Film Study: Five takeaways from the Bears’ 41-9 rout of the Bills
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Let’s start with Mitch Trubisky’s bad plays from the Bears’ blowout of the Bills.
No. 1: He had two chances to throw the ball away in the first quarter Sunday on the third-and-five from the Bills’ 32 that ended with him fumbling, putting the Bears out of field-goal range.
“He didn’t have much,” coach Matt Nagy said Monday. “The only thing we tell him there is just ball security.”
No. 2: In the third quarter, Trubisky threw over tight end Trey Burton, who was wide open cutting through zone coverage. The pass — reminiscent of other overthrows from previous games — was intercepted by cornerback Tre’Davious White.
“It literally just sailed on him,” Nagy said.
But Trubisky didn’t have a bad game. Nagy wants plays that Trubisky can build on, and he delivered some on the road against a formidable defense.
Here are five takeaways after watching the film of the Bears’ 41-9 victory:
Some third-down success
Other than the early fumble, Trubisky had a strong start when it came to third-down throws:
* On third-and-10 from the Bears’ 44 at 12:55 in the first quarter, Trubisky eluded pressure, stepped up with his eyes down the field and completed a 19-yard pass to receiver Anthony Miller between two defenders.
* On third-and-seven from the Bears’ 20 at 5:29 in the first quarter, he completed a 22-yard pass to Taylor Gabriel. On a similar route against zone coverage earlier this season, Trubisky overthrew the ball.
* On third-and-15 from the Bills’ 42 to open the second quarter, Trubisky completed a 26-yard pass to tight end Trey Burton in front of safety Jordan Poyer.
“That was the best throw of the game for him,” Nagy said. “That was an all-arm throw. He just completely used his arm and wrist and made a hell of an accurate throw — with guys in his face — and it was beautiful accuracy.”
That pass to Burton was Trubisky’s fifth completion in his first seven attempts. He had 82 passing yards and a 110.4 passer rating at that point.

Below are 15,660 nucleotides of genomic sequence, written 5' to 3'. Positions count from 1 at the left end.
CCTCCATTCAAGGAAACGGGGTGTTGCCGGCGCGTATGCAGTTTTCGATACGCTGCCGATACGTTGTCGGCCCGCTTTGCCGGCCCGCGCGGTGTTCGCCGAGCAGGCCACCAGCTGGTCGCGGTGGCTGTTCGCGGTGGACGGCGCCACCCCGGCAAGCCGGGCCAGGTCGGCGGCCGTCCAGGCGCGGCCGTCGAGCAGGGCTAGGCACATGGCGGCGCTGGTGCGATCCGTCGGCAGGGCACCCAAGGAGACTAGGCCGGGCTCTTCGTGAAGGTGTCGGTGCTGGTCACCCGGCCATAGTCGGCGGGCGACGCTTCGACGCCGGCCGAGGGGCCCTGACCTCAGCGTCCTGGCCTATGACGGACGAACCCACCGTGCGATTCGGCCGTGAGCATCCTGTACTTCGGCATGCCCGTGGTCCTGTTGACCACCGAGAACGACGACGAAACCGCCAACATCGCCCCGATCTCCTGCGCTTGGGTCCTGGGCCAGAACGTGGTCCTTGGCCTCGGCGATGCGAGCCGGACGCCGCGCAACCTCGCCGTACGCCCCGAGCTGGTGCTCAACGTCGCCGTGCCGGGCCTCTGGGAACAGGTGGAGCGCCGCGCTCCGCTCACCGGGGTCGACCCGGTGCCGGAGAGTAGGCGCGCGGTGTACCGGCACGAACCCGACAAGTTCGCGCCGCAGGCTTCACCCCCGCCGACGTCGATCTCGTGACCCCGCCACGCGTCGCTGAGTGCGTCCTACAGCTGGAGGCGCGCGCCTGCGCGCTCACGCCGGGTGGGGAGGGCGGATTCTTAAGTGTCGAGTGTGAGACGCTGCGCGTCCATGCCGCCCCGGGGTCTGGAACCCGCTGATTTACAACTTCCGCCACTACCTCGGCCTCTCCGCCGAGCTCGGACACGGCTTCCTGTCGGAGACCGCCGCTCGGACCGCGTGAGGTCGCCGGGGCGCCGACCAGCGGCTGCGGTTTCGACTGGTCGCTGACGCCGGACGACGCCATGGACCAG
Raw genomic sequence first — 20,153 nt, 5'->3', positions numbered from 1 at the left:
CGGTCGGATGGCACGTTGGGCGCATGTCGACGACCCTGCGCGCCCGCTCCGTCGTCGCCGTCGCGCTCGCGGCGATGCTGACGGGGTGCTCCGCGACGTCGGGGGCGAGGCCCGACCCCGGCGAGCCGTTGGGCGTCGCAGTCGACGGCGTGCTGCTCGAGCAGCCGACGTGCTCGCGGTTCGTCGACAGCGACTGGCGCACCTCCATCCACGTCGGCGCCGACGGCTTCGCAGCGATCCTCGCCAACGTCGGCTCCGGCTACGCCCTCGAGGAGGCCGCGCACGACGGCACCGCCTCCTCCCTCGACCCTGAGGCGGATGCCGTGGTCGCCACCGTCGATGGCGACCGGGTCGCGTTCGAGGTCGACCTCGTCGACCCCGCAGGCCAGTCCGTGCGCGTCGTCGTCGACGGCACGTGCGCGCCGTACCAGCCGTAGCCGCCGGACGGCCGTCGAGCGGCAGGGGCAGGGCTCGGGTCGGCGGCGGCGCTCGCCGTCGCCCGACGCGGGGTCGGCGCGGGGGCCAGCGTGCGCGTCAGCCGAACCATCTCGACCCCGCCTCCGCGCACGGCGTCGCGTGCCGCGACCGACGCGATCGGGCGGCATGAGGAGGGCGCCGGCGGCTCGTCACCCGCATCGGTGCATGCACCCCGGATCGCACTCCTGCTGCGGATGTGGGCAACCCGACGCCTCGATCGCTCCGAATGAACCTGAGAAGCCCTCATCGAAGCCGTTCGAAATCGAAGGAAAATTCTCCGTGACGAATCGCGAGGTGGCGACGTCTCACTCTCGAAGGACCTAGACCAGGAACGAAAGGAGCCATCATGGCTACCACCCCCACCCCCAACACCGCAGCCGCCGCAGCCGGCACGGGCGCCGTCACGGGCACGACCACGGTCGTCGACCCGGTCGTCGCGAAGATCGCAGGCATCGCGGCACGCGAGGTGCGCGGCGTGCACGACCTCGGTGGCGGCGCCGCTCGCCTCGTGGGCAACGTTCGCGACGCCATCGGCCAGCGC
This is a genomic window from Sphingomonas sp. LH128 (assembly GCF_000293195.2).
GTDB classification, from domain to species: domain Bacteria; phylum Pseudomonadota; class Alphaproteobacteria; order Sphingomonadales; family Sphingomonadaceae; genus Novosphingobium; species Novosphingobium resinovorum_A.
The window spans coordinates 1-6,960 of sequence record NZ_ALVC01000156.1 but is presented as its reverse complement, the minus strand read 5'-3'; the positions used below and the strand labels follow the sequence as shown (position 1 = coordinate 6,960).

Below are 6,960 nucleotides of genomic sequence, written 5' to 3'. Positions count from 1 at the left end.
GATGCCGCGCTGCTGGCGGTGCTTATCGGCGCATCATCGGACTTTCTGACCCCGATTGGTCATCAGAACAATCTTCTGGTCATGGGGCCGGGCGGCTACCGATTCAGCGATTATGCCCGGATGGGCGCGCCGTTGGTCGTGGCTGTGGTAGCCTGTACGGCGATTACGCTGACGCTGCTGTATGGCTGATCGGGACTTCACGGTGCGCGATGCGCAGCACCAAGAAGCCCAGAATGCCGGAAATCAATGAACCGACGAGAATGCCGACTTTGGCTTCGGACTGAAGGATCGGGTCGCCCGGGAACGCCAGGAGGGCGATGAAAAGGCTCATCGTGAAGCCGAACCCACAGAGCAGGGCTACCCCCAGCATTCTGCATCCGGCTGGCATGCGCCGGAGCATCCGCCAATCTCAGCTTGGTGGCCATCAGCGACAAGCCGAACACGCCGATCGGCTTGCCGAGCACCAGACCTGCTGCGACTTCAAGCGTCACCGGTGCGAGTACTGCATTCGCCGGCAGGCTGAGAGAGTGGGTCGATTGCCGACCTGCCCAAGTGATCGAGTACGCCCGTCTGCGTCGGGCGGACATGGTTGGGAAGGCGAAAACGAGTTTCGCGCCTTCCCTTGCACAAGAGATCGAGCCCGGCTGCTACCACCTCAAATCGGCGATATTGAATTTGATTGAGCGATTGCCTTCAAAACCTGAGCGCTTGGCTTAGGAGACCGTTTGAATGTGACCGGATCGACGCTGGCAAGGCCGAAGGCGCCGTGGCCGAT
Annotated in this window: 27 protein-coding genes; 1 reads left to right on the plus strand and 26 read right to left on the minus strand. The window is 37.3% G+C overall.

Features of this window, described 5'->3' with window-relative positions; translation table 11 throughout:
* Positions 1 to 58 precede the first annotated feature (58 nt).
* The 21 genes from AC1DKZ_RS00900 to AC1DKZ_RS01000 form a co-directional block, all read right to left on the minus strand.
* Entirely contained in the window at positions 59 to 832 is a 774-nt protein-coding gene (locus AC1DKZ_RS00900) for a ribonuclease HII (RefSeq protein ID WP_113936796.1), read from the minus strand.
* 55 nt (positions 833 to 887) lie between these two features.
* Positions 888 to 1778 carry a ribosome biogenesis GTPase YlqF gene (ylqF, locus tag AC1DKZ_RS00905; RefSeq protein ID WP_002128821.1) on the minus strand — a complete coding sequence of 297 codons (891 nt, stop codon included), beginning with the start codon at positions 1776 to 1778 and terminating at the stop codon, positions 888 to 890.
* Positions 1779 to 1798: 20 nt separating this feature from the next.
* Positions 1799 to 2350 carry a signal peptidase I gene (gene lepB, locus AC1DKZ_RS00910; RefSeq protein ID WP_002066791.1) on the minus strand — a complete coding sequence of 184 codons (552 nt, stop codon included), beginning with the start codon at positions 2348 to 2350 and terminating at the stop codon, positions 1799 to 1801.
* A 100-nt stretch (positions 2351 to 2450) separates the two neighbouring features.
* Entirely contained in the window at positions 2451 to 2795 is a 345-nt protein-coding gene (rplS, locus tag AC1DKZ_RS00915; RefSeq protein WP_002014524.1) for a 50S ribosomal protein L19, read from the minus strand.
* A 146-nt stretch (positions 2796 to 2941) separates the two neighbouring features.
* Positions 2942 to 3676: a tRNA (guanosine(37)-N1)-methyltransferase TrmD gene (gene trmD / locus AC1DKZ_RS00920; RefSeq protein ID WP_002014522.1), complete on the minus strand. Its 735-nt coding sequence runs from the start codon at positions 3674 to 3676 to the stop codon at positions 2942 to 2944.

But after that, the Bears didn’t convert another third down.
“It was a weird game offensively for us, for just different reasons,” Nagy said.
A trick to going deep
First, a flashback: On Aug. 18 in a preseason game against the Broncos, Trubisky threw a deep ball to receiver Kevin White. It turned into a jump ball that drew a defensive pass-interference penalty and gave the Bears a 37-yard gain.
“Sometimes it’s great to put it out there 10 yards in front of him and let him go get it,” Nagy said at the time. “But it’s also not bad at times to throw it short, if the receiver’s good enough, like Kevin was, to go back after the ball. Nine times out of 10, it’s going to be a PI.”
In the second half against the Bills, Trubisky threw deep to Gabriel and Miller, drawing penalties on cornerback Phillip Gaines for 90 yards.
“He chucked it, put it deep, and Taylor’s got a lot of speed, and you could see Philip Gaines just jumped on top of him and was going to take the penalty,” Nagy said. “Loved that.
“The second one to Anthony [was] slightly underthrown, but sometimes those are the best ones. And I thought Anthony did a great job of trying to fight to get back to it, and inevitably, that’s why the DPI was called.”
Smith really going places
Rookie linebacker Roquan Smith missed an early one-on-one tackle on running back LeSean McCoy and had some issues in coverage, including on a 26-yard reception by tight end Jason Croom on third down.
But Smith was all over the field and led the Bears with 13 tackles, including 11 solo.
“He had a bunch of tackles, but you just see the energy,” Nagy said. “He flies around. He’s very instinctual. And it’s what we saw at Georgia.”
Safety Eddie Jackson’s 65-yard fumble return for a touchdown wouldn’t have happened without Smith, who blitzed on the play, then stopped, turned and ran after Croom, who was held up in the flat by Jackson. Smith’s hit on Croom helped jar the ball loose.
Keeping ’em guessing
Yes, that was Jackson briefly playing on offense in the third quarter. Just before the snap on second-and-11 from the Bills’ 14, he moved from the left slot into the backfield, then ran around running back Tarik Cohen.
Jackson was essentially a decoy for Trubisky to pitch to Cohen for a three-yard gain. But it’s another look for opposing defenses to remember after the Bears successfully used backup quarterback Chase Daniel for a fake handoff as part of the “Willy Wonka” play earlier this season.
“Just a little fun,” Nagy said. “We’ll see where it goes. But I know one thing: [Jackson] was excited as hell when he found out he was going in there.”
The play was installed last week. Is there a version where Jackson gets the ball?
“Not yet,” said Jackson, who returned punts at Alabama. “But I hope it’s coming.”
Here comes Daniels
Running back Jordan Howard wouldn’t have had his chance to run over Poyer and score in the second quarter without a trap block from rookie guard James Daniels on six-time Pro Bowl defensive tackle Kyle Williams.
“[Williams is] an upfield guy, so that was good,” offensive line coach Harry Hiestand said. “James actually tripped. What happened to him was that [Williams] was so far upfield that he went to adjust, and that’s when he lost his footing. Normally, you trap into the line [because] the guy is right there. But he was so far up that he kind just threw his body at him. It didn’t look real good, but he got the job done.”